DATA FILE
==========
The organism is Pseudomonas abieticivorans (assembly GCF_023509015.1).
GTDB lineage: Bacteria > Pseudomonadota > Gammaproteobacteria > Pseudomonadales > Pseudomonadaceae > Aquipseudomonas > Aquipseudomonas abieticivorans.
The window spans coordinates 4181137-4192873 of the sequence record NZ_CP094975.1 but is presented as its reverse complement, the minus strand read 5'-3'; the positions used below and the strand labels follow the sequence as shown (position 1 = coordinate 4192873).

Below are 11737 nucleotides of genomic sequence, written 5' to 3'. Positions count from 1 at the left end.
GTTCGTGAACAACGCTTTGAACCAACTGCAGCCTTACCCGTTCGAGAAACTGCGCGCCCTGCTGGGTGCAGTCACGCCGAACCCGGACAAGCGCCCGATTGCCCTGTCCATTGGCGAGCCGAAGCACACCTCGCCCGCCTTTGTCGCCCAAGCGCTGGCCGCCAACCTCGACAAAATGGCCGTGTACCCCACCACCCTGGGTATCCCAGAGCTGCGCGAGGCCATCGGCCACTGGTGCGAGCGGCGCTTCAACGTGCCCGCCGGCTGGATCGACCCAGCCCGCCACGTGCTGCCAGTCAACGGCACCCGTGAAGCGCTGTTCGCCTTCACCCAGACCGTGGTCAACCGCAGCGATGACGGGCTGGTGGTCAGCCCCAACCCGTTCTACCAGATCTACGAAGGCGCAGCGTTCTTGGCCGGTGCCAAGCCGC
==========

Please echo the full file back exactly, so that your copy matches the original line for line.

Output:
The organism is Pseudomonas abieticivorans (assembly GCF_023509015.1).
GTDB lineage: Bacteria > Pseudomonadota > Gammaproteobacteria > Pseudomonadales > Pseudomonadaceae > Aquipseudomonas > Aquipseudomonas abieticivorans.
The window spans coordinates 4181137-4192873 of the sequence record NZ_CP094975.1 but is presented as its reverse complement, the minus strand read 5'-3'; the positions used below and the strand labels follow the sequence as shown (position 1 = coordinate 4192873).

Below are 11737 nucleotides of genomic sequence, written 5' to 3'. Positions count from 1 at the left end.
GTTCGTGAACAACGCTTTGAACCAACTGCAGCCTTACCCGTTCGAGAAACTGCGCGCCCTGCTGGGTGCAGTCACGCCGAACCCGGACAAGCGCCCGATTGCCCTGTCCATTGGCGAGCCGAAGCACACCTCGCCCGCCTTTGTCGCCCAAGCGCTGGCCGCCAACCTCGACAAAATGGCCGTGTACCCCACCACCCTGGGTATCCCAGAGCTGCGCGAGGCCATCGGCCACTGGTGCGAGCGGCGCTTCAACGTGCCCGCCGGCTGGATCGACCCAGCCCGCCACGTGCTGCCAGTCAACGGCACCCGTGAAGCGCTGTTCGCCTTCACCCAGACCGTGGTCAACCGCAGCGATGACGGGCTGGTGGTCAGCCCCAACCCGTTCTACCAGATCTACGAAGGCGCAGCGTTCTTGGCCGGTGCCAAGCCGC